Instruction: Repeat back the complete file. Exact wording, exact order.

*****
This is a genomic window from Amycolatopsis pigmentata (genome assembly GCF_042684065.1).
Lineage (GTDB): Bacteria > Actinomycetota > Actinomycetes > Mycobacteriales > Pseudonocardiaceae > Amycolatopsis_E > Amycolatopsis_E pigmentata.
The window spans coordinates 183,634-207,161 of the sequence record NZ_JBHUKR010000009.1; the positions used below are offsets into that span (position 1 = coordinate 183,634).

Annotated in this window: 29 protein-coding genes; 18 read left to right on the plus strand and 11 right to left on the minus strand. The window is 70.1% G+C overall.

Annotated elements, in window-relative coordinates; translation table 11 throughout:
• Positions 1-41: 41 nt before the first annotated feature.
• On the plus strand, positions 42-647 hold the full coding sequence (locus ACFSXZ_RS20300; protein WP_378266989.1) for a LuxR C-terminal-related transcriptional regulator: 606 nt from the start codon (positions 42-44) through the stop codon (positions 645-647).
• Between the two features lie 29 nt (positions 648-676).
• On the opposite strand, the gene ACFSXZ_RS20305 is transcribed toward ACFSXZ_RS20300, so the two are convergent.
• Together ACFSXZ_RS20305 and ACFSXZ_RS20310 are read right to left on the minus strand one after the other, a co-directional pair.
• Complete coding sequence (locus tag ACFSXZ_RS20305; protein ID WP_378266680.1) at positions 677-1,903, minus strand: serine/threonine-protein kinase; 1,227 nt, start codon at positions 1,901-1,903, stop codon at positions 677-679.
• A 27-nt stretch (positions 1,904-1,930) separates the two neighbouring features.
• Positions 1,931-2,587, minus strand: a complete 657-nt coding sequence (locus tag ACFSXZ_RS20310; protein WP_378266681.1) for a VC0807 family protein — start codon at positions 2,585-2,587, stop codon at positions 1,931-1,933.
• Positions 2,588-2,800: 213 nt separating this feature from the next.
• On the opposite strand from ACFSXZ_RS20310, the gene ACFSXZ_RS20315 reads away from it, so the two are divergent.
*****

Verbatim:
This is a genomic window from Amycolatopsis pigmentata (genome assembly GCF_042684065.1).
Lineage (GTDB): Bacteria > Actinomycetota > Actinomycetes > Mycobacteriales > Pseudonocardiaceae > Amycolatopsis_E > Amycolatopsis_E pigmentata.
The window spans coordinates 183,634-207,161 of the sequence record NZ_JBHUKR010000009.1; the positions used below are offsets into that span (position 1 = coordinate 183,634).

Annotated in this window: 29 protein-coding genes; 18 read left to right on the plus strand and 11 right to left on the minus strand. The window is 70.1% G+C overall.

Annotated elements, in window-relative coordinates; translation table 11 throughout:
• Positions 1-41: 41 nt before the first annotated feature.
• On the plus strand, positions 42-647 hold the full coding sequence (locus ACFSXZ_RS20300; protein WP_378266989.1) for a LuxR C-terminal-related transcriptional regulator: 606 nt from the start codon (positions 42-44) through the stop codon (positions 645-647).
• Between the two features lie 29 nt (positions 648-676).
• On the opposite strand, the gene ACFSXZ_RS20305 is transcribed toward ACFSXZ_RS20300, so the two are convergent.
• Together ACFSXZ_RS20305 and ACFSXZ_RS20310 are read right to left on the minus strand one after the other, a co-directional pair.
• Complete coding sequence (locus tag ACFSXZ_RS20305; protein ID WP_378266680.1) at positions 677-1,903, minus strand: serine/threonine-protein kinase; 1,227 nt, start codon at positions 1,901-1,903, stop codon at positions 677-679.
• A 27-nt stretch (positions 1,904-1,930) separates the two neighbouring features.
• Positions 1,931-2,587, minus strand: a complete 657-nt coding sequence (locus tag ACFSXZ_RS20310; protein WP_378266681.1) for a VC0807 family protein — start codon at positions 2,585-2,587, stop codon at positions 1,931-1,933.
• Positions 2,588-2,800: 213 nt separating this feature from the next.
• On the opposite strand from ACFSXZ_RS20310, the gene ACFSXZ_RS20315 reads away from it, so the two are divergent.